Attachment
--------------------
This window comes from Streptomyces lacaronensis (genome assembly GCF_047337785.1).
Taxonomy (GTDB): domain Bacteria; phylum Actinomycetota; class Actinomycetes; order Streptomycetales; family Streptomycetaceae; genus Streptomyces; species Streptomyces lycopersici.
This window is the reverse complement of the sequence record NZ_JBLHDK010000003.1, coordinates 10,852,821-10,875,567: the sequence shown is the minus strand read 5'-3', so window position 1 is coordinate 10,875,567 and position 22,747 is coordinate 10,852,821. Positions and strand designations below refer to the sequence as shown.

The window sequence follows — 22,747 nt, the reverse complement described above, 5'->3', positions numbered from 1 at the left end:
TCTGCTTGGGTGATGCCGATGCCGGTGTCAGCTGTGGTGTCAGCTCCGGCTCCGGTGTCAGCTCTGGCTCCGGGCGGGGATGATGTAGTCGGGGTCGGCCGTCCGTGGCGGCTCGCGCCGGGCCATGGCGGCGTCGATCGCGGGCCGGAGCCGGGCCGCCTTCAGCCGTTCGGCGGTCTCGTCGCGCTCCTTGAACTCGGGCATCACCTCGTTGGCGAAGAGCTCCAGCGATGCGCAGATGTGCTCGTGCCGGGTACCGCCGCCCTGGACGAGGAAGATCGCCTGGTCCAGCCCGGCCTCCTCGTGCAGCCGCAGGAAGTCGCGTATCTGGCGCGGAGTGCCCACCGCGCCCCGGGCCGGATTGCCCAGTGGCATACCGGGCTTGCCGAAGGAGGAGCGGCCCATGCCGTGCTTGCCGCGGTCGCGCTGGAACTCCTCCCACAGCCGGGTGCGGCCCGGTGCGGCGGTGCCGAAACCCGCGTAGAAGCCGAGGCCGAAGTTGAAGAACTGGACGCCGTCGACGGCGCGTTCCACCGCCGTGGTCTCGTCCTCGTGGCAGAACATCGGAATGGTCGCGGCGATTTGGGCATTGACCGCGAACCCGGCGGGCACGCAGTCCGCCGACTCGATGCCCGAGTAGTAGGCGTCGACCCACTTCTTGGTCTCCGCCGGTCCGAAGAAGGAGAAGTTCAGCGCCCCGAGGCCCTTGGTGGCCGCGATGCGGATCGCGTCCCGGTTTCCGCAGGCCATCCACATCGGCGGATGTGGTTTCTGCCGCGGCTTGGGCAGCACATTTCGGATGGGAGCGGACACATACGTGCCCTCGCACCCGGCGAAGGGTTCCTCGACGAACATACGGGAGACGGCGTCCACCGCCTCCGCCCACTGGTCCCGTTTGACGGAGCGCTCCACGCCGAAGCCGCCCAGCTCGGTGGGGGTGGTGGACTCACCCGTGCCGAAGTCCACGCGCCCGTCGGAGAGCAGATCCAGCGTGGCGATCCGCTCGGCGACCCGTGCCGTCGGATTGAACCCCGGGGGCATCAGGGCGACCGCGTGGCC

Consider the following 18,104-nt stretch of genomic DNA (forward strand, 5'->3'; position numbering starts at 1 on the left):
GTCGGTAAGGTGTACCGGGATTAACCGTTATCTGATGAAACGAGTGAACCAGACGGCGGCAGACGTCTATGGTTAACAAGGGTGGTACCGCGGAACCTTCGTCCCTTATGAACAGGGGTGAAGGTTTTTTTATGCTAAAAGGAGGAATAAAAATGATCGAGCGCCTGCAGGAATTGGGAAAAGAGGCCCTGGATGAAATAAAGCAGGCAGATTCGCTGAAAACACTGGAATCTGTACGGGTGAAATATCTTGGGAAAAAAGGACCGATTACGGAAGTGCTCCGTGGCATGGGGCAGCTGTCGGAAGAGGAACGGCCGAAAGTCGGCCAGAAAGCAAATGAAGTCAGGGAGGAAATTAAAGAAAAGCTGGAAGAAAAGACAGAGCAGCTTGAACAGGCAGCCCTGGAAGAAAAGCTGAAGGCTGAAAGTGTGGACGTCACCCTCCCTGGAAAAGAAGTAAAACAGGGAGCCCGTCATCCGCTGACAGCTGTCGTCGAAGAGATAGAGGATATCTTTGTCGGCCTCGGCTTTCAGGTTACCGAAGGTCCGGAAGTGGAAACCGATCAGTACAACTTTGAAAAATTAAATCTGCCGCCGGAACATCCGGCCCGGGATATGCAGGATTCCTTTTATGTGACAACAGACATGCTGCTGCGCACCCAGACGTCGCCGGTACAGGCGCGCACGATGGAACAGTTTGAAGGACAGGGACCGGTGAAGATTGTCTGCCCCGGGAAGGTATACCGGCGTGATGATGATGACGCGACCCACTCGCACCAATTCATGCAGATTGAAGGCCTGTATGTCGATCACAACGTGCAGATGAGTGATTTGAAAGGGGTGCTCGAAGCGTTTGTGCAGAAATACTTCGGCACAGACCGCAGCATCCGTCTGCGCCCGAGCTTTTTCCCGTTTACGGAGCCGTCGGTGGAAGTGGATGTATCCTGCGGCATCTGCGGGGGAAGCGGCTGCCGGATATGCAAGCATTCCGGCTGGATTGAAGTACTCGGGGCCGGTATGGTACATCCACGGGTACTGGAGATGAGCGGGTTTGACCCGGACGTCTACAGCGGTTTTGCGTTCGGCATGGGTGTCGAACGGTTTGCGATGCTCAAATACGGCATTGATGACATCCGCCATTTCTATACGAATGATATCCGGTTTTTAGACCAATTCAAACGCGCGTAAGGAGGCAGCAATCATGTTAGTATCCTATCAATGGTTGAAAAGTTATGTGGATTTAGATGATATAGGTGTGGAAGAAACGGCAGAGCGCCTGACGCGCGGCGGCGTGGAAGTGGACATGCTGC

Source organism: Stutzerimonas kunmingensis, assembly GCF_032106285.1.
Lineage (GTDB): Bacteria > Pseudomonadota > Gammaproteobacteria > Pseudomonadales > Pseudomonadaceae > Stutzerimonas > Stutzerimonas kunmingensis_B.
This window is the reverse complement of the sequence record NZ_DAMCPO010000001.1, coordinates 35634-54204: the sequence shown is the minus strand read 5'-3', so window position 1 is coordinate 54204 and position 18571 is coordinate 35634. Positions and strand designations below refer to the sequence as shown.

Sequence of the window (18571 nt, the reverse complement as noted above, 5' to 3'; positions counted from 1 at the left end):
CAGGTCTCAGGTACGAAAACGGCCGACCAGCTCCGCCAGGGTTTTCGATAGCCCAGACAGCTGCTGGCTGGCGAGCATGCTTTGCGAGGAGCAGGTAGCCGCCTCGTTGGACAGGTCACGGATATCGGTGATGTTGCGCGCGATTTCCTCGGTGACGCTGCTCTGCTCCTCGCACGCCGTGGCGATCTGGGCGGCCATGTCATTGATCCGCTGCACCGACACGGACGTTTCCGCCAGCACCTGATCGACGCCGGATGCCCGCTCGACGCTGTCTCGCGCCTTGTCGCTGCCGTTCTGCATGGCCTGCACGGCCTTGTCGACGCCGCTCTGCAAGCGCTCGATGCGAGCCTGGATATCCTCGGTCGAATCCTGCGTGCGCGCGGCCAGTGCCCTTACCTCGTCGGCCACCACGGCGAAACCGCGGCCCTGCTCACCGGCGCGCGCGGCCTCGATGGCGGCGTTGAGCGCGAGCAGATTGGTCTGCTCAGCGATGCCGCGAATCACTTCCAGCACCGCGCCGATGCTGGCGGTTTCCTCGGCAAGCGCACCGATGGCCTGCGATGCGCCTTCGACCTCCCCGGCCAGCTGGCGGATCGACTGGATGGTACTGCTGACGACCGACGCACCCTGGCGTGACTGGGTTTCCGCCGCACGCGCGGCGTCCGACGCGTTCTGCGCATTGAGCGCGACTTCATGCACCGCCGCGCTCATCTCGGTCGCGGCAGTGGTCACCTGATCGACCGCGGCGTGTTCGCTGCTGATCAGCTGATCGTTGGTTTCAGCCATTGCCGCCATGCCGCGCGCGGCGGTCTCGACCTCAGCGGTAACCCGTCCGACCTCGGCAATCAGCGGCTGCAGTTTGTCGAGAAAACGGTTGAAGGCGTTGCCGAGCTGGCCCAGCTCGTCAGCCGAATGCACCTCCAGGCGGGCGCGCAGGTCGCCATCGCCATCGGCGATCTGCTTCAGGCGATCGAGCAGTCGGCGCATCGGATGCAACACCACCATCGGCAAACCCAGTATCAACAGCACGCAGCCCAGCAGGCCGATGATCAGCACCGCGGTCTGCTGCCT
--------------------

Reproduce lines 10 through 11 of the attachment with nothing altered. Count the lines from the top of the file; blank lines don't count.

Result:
This window is the reverse complement of the sequence record NZ_DAMCPO010000001.1, coordinates 35634-54204: the sequence shown is the minus strand read 5'-3', so window position 1 is coordinate 54204 and position 18571 is coordinate 35634. Positions and strand designations below refer to the sequence as shown.

Sequence of the window (18571 nt, the reverse complement as noted above, 5' to 3'; positions counted from 1 at the left end):